Often referred to as "alien" or "non-native", invasive plant is the name for a species that has become a weed and spreads aggressively, displacing native plants.
- Spurge Daphne and Tree Lupine [PDF - 297 KB]
- Garlic Mustard [PDF - 152 KB]
- Milk Thistle [PDF - 167 KB]
- Giant Hogweed *
* NOTE: Giant Hogweed is an invasive perennial plant that contains a chemical that can cause severe burns to skin or eyes. Fortunately, there have been no sightings of Giant Hogweed on public land in recent years in Victoria. Parks staff monitor public land for Giant Hogweed and will respond to inquiries from private landowners should they think they have this plant on their property.
Cow Parsnip, which can be found along Dallas Road, looks like Giant Hogweed but only has a very small amount of the same chemical that causes Giant Hogweed burns. Cow Parsnip is an important plan for insects and birds, which is why it remains on public land. However, those with sensitive skin should avoid contact with this plant.
The fact sheet above explains how to identify Giant Hogweed, what to do if you come in contact with it, and how to carefully remove it. Giant Hogweed should not be composted as parts or seeds can produce new plants.
Disposal - The public can drop off clearly identified bags of invasive plants for free at the Public Works Yard, 417 Garbally Road on Saturdays, from 7 a.m. - 2 p.m.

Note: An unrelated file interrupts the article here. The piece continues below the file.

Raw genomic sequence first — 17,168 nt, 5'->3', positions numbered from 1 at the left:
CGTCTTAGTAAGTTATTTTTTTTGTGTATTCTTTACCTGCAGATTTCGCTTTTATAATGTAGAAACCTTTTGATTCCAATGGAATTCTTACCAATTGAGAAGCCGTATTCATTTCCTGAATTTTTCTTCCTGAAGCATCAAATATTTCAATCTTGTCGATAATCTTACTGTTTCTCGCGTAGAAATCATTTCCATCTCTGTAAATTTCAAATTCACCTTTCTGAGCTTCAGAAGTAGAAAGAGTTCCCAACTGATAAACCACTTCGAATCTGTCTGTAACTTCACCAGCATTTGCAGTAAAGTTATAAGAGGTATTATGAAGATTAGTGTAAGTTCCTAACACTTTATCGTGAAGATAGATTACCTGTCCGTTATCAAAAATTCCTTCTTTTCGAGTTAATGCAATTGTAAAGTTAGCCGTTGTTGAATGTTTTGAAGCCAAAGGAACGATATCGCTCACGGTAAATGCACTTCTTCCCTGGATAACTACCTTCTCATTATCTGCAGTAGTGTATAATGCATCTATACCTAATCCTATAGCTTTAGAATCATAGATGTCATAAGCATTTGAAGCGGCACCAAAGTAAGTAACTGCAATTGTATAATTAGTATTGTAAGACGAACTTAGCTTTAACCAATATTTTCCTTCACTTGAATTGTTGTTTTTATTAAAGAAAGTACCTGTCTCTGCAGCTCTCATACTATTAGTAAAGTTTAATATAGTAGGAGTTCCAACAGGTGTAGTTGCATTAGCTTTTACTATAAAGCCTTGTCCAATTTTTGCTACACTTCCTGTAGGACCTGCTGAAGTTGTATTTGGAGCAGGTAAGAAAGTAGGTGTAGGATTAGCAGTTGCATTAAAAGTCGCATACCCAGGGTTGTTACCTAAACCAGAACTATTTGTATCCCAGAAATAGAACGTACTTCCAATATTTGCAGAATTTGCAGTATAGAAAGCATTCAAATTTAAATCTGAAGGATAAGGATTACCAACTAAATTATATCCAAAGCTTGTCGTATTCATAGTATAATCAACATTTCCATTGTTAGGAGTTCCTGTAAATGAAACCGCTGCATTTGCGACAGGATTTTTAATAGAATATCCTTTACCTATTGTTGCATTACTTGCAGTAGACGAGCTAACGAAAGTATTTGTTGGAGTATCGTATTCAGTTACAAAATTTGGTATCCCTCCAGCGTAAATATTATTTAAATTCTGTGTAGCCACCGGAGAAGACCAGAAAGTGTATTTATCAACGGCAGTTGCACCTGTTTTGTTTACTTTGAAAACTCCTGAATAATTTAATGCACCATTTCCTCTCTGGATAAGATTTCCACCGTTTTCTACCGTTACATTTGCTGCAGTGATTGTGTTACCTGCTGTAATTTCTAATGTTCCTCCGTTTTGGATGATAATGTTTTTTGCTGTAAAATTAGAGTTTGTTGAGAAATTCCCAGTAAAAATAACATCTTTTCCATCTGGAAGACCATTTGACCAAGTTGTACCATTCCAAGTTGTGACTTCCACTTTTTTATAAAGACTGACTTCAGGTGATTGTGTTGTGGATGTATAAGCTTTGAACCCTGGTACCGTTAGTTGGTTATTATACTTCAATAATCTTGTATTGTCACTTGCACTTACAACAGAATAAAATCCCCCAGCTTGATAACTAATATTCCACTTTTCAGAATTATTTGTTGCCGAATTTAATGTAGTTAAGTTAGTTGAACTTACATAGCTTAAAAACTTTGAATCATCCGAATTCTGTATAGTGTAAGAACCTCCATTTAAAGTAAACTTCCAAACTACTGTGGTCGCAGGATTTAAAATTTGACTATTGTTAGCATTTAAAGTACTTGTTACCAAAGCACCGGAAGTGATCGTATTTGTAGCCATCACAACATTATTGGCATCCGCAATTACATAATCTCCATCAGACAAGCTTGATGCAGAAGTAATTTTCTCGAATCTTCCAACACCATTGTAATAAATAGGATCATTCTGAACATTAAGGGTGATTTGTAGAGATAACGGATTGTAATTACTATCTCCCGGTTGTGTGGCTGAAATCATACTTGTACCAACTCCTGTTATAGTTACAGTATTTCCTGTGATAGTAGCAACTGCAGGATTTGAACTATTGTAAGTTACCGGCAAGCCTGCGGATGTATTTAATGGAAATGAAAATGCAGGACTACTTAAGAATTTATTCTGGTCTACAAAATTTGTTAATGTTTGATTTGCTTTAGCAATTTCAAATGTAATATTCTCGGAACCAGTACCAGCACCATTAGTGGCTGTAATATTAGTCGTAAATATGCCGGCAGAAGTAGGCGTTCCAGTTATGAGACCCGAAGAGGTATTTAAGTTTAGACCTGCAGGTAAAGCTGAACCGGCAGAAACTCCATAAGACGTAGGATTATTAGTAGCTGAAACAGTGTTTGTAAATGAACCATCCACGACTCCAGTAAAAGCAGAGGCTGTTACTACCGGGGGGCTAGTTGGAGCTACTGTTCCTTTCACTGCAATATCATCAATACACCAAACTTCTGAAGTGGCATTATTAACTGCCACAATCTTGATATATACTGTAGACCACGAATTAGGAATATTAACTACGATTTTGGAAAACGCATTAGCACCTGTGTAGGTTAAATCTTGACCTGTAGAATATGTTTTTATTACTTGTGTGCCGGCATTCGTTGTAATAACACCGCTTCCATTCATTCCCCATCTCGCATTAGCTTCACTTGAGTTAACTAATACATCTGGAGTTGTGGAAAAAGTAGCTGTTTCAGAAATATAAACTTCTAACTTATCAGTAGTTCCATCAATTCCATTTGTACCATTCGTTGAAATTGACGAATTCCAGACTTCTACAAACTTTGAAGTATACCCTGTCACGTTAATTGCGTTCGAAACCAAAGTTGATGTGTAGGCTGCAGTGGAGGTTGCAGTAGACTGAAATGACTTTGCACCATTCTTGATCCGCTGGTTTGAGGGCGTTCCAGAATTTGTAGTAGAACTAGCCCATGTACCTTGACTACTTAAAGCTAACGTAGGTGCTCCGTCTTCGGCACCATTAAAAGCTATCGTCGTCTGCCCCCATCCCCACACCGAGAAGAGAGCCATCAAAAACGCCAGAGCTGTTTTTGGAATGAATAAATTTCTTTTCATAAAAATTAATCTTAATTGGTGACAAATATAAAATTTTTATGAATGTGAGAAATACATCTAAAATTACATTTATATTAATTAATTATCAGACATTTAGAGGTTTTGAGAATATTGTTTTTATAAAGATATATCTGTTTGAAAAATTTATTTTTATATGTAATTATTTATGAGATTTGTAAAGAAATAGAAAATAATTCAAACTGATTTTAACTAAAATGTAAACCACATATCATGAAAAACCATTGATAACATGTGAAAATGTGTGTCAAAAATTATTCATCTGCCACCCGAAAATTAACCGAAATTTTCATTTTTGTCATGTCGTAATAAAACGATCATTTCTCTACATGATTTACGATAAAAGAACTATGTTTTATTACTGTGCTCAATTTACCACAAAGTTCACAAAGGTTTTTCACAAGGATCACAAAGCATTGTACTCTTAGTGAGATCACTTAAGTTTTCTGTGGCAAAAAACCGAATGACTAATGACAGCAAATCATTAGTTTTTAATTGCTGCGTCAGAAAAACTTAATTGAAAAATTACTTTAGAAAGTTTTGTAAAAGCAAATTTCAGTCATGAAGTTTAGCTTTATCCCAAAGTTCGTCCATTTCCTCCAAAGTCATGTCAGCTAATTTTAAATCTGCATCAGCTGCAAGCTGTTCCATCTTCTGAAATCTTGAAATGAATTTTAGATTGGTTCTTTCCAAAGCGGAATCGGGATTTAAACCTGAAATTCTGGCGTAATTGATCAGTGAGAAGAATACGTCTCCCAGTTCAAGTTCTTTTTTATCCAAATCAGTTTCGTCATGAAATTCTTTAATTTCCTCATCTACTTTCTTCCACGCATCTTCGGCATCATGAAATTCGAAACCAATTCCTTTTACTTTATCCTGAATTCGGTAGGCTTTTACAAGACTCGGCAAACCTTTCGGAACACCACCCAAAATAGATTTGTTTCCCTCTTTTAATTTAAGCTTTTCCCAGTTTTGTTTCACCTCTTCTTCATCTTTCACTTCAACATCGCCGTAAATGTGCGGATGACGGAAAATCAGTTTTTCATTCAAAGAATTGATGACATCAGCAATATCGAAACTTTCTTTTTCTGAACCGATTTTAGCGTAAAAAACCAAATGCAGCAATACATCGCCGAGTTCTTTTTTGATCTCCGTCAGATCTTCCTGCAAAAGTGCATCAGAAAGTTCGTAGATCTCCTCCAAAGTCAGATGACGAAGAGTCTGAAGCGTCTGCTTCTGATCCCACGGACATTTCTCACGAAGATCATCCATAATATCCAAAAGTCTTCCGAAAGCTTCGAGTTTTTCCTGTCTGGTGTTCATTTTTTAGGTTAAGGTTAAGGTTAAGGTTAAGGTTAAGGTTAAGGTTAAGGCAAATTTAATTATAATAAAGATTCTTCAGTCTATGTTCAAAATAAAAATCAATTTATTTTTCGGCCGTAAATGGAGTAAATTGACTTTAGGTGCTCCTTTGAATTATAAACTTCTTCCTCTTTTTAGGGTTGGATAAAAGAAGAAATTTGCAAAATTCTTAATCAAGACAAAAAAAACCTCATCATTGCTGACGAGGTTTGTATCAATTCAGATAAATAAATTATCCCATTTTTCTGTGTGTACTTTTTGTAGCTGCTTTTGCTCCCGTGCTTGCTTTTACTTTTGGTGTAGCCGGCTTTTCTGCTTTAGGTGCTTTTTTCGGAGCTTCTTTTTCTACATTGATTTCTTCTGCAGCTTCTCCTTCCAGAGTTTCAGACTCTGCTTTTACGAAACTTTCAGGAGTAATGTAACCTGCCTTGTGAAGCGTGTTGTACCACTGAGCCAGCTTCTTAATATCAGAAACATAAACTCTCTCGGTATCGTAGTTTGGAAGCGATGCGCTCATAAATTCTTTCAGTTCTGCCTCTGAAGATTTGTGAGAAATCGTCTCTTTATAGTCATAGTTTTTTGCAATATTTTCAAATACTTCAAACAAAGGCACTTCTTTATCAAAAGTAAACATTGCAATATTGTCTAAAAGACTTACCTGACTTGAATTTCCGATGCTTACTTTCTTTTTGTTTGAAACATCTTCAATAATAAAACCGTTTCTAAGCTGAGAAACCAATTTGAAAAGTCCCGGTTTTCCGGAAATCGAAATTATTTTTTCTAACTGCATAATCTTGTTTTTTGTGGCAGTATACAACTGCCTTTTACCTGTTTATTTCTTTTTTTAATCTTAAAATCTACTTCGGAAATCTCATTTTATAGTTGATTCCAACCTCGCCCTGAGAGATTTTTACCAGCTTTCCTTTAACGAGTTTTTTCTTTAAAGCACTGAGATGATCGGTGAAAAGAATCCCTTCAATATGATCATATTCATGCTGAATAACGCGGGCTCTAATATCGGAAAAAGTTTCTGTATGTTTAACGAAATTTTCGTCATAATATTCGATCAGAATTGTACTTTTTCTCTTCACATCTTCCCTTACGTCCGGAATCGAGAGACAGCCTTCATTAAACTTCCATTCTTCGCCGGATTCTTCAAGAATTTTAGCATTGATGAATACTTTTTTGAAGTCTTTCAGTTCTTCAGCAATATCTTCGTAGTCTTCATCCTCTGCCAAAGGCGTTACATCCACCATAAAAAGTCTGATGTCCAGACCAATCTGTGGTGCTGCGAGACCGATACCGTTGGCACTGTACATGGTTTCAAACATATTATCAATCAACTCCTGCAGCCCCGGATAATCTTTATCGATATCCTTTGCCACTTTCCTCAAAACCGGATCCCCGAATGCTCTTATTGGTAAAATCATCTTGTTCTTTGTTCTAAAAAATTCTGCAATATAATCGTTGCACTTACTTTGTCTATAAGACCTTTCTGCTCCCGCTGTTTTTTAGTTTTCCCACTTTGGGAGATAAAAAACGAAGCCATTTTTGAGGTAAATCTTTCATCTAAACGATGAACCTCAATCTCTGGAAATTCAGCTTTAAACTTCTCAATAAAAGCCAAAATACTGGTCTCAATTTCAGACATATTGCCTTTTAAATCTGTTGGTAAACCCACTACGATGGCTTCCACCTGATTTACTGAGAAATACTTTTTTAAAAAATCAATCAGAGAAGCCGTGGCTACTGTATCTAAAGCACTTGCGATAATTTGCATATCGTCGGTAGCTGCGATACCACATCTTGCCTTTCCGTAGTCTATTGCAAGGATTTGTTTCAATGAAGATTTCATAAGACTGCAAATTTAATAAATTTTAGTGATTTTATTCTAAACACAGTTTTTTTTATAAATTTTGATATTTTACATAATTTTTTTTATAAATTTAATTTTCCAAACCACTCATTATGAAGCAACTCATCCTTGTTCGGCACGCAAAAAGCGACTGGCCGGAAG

Capital Region Invasive Species Partnership (CRISP)
The Capital Region Invasive Species Partnership (CRISP) provides efficient and effective invasive species management in the Capital Region by increasing regional collaboration, information sharing, planning and programs. The City of Victoria is a member of this partnership.
CRISP is asking for the public's assistance in reporting occurrences of the invasive plant Knotweed. It's considered to be one of the world's worst invasive species and one of the top ten invasive species in British Columbia.
Sometimes called ornamental bamboo, its dense stands eliminate all other vegetation and are extremely difficult to eradicate. Knotweed is a threat to fish and wildlife habits, biodiversity and can cause bank erosion and clogged waterways. It's strong enough to penetrate pavement.
Do NOT dig or compost any portion of the plant, as fragments can re-grow. Cutting, mowing, and pulling stimulate shoot grown and may cause roots to spread, resulting in new infestations up to 20 metres away. There is a special treatment program for this species offered in the Capital Region.
Learn more [PDF - 835 KB] on how to identify this invasive plant.
Report Knotweed and Other Invasive Species
For more information or to report an occurrence of Knotweed, contact City of Victoria, Parks Division at 250.361.0600 (firstname.lastname@example.org) or CRISP at email@example.com
To report other invasive species in the Capital Region, contact Provincial-Report-a-Weed at: www.reportaweedbc.ca
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